Types Of Turtles For Turtle Identification

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face shot of a Red-eared Slider turtle

Visitors to local ponds, rivers or coast lines often cross paths with one or more of the local turtle population. Due primarily to their popularity as pets, the Red-eared Slider in the top picture greets many pond visitors because pet owners have historically released them into local ponds. Their aggressive nature often translates into their pushing out local turtle species from their territory.

When it comes to turtle counting, no one beats The Tortoise and Freshwater Turtle Specialist Group at the IUCN. Their recently published revised taxonomy of the types of turtles that inhabit much of the world consists of 454 separate turtles (317 species and 137 subspecies). North American turtles cover six of the families and fifty-five separate species, with species diversity reaching its highest in the Southeast.

Typically turtles informally divide into three categories, fresh water turtles, tortoises (land turtles), and sea turtles or salt water turtles. By far, the majority of turtle species seen by the average American fits into the first category, fresh water turtles. Press the button to learn more about them. Read more on this page to learn more about native turtle species from other turtle families.


picture of a Gopher Tortoise

Four native tortoise species walk the North American soils. The least known and largest species, the Bolson tortoise (Gopherus flavomarginatus) inhabits high altitude areas of the a Chihuahuan desert in northern Mexico and areas of New Mexico and Arizona.

Listed as endangered, efforts to protect its critical habitat have been established.

The Texas Tortoise (Gopherus berlandieri), the smallest of the four native tortoise species, inhabits areas of northern Mexico and Southern Texas. Population declines led to its being designated a protected species in 1977.

The Gopher Tortoise (Gopherus polyphemus), pictured, inhabits sandy soil areas in the Southeastern United States from Florida to the eastern parts of Louisiana. They live year round in large burrows, often measuring thirty feet in length. During the day they emerge to bask in the sun and forage for food, mostly plant life.

The western population population are federally listed as threatened, with habitat loss cited as the cause of declining populations. Florida also lists them as threatened. Georgia designated them the official state reptile in 1989.

The Desert Tortoise (Gopherus agassizii), a Southwest native species with distinct populations in the Mohave and Sonoran deserts. The Sonoran desert population tends to live along rocky hillsides, the Mohave desert population tends to live in flatland areas.

The Mojave population has been listed as threatened. In October 2008 a couple of groups petitioned to have the Sonoran Desert population likewise listed, claiming that population levels have fallen by about 50% during the past twenty years.

Snapping Turtles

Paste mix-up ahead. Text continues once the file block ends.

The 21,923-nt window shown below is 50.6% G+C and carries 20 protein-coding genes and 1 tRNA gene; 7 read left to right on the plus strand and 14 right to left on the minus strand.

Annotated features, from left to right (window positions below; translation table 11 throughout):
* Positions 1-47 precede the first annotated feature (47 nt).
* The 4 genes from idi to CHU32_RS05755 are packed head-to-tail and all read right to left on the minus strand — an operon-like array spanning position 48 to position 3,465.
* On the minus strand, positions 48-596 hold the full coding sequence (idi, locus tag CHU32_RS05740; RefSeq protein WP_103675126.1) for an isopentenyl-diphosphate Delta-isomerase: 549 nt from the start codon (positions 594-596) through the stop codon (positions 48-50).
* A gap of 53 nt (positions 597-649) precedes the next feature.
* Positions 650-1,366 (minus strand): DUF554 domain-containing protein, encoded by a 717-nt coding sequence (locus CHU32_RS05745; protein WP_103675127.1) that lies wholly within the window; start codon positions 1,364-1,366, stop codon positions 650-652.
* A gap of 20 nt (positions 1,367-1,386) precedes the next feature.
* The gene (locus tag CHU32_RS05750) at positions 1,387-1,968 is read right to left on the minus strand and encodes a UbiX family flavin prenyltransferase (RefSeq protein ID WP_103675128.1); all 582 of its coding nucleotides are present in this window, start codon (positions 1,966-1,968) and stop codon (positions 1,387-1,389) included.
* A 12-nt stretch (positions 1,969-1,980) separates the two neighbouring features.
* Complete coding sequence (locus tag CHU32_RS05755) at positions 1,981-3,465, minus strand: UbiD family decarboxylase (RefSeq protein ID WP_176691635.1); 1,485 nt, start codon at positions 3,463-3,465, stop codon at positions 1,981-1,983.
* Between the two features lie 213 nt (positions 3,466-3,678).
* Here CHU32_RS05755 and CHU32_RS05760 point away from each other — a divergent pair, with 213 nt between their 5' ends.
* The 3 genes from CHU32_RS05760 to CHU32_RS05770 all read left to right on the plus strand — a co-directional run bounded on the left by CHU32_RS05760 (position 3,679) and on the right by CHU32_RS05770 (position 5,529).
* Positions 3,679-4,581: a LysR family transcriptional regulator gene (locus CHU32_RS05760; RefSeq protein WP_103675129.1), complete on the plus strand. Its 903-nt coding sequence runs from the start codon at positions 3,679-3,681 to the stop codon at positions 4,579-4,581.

picture of a snapping turtle

Two snapping turtle species (family Chelydridae) inhabit the muddy water bottoms of ponds and streams across most of the Eastern United States: the Common snapping turtle (Chelydra serpentina) and the Alligator snapping turtle (Macrochelys temminckii). Apart from breeding season where they come ashore to lay eggs, they spend most of their lives buried in the river bottom, so seeing one in the wild can be a real treat. The Alligator snapping turtle holds the title of largest water turtle in the United States.

Softshell Turtles

picture of a softshell turtle

Six Soft-shelled Turtle species, family Trionychidae, inhabit a variety of native water environments from rivers to ponds to drainage areas. In most instances, their large size, flat shells, pointed noses and propensity to bask in the sun, make them easy to spot and identify. They are omnivores that feed on a variety of local plant and animals within their territory.

Sea Turtles

picture of a green sea turtle, NOAA Flickr

Seven different sea turtles live and breed in tropical and subtropical oceans of the world. With the exception of the Leatherback, they all grow hard shells.

All seven species have experienced significant population declines over the last couple of decades, and all are considered either vulnerable or endangered.

With the exception of the Flatback and Kemp’s Ridley turtles, sea turtles range extends across the world’s oceans. Their nesting grounds, the world’s beaches, share many similar characteristics. Habitat destruction or human encroachment in their traditional nesting grounds, along with increased fishing in their foraging areas, where they are accidentally captured as byproducts, and pollution are a few of the multiple factors that scientists cite as the primary factors contributing to their decline.<

Six of the world’s seven sea turtle species call beaches around the country their nesting homes. They fit into two different turtle families.

Leatherback Sea Turtles (Dermochelys coriacea), the world’s largest marine turtles, easily reach lengths of over six feet long.

The name leatherback aptly describes its most important physical characteristic. It is the only soft shell sea turtle, and it is also considered warm blooded, with the ability to regulate its body temperature during forays into colder ocean water.
picture of a loggerhead sea turtle swimming in the ocean

Loggerhead Sea Turtles (Caretta caretta), the most common sea turtle species found along North American coast lines, continue to experience population stress.

While the south Atlantic coastal region and the Gulf of Mexico host most sea turtle nesting sites, several species do visit the West Coast.